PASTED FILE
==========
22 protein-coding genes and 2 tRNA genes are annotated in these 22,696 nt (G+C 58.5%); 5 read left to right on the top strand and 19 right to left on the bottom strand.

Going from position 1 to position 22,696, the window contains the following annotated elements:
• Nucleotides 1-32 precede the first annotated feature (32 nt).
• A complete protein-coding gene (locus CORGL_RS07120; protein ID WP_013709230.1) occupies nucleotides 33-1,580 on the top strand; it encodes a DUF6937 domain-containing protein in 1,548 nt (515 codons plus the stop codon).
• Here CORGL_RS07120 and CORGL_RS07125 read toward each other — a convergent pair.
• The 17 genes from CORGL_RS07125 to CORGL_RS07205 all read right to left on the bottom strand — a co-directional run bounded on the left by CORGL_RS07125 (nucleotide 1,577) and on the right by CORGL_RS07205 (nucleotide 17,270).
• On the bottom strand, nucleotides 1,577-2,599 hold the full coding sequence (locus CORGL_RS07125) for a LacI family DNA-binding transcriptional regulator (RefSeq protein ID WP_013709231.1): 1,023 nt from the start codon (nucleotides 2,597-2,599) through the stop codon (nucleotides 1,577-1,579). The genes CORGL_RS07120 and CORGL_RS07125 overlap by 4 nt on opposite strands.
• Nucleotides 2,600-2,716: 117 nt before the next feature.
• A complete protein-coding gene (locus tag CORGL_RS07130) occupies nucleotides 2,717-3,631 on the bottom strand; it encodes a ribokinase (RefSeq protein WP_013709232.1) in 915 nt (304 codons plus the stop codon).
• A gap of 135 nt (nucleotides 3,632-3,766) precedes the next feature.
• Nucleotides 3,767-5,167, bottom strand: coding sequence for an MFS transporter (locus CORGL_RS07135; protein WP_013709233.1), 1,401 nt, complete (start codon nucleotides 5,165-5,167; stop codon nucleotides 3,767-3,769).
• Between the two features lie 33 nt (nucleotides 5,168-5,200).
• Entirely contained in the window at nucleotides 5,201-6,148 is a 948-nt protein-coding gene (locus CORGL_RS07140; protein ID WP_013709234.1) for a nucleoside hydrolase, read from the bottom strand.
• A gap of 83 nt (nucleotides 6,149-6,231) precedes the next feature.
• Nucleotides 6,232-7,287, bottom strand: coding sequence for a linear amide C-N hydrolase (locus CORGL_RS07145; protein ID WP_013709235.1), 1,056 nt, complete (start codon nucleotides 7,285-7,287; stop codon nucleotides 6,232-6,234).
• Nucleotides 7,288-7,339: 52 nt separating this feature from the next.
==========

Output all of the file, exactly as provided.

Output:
22 protein-coding genes and 2 tRNA genes are annotated in these 22,696 nt (G+C 58.5%); 5 read left to right on the top strand and 19 right to left on the bottom strand.

Going from position 1 to position 22,696, the window contains the following annotated elements:
• Nucleotides 1-32 precede the first annotated feature (32 nt).
• A complete protein-coding gene (locus CORGL_RS07120; protein ID WP_013709230.1) occupies nucleotides 33-1,580 on the top strand; it encodes a DUF6937 domain-containing protein in 1,548 nt (515 codons plus the stop codon).
• Here CORGL_RS07120 and CORGL_RS07125 read toward each other — a convergent pair.
• The 17 genes from CORGL_RS07125 to CORGL_RS07205 all read right to left on the bottom strand — a co-directional run bounded on the left by CORGL_RS07125 (nucleotide 1,577) and on the right by CORGL_RS07205 (nucleotide 17,270).
• On the bottom strand, nucleotides 1,577-2,599 hold the full coding sequence (locus CORGL_RS07125) for a LacI family DNA-binding transcriptional regulator (RefSeq protein ID WP_013709231.1): 1,023 nt from the start codon (nucleotides 2,597-2,599) through the stop codon (nucleotides 1,577-1,579). The genes CORGL_RS07120 and CORGL_RS07125 overlap by 4 nt on opposite strands.
• Nucleotides 2,600-2,716: 117 nt before the next feature.
• A complete protein-coding gene (locus tag CORGL_RS07130) occupies nucleotides 2,717-3,631 on the bottom strand; it encodes a ribokinase (RefSeq protein WP_013709232.1) in 915 nt (304 codons plus the stop codon).
• A gap of 135 nt (nucleotides 3,632-3,766) precedes the next feature.
• Nucleotides 3,767-5,167, bottom strand: coding sequence for an MFS transporter (locus CORGL_RS07135; protein WP_013709233.1), 1,401 nt, complete (start codon nucleotides 5,165-5,167; stop codon nucleotides 3,767-3,769).
• Between the two features lie 33 nt (nucleotides 5,168-5,200).
• Entirely contained in the window at nucleotides 5,201-6,148 is a 948-nt protein-coding gene (locus CORGL_RS07140; protein ID WP_013709234.1) for a nucleoside hydrolase, read from the bottom strand.
• A gap of 83 nt (nucleotides 6,149-6,231) precedes the next feature.
• Nucleotides 6,232-7,287, bottom strand: coding sequence for a linear amide C-N hydrolase (locus CORGL_RS07145; protein ID WP_013709235.1), 1,056 nt, complete (start codon nucleotides 7,285-7,287; stop codon nucleotides 6,232-6,234).
• Nucleotides 7,288-7,339: 52 nt separating this feature from the next.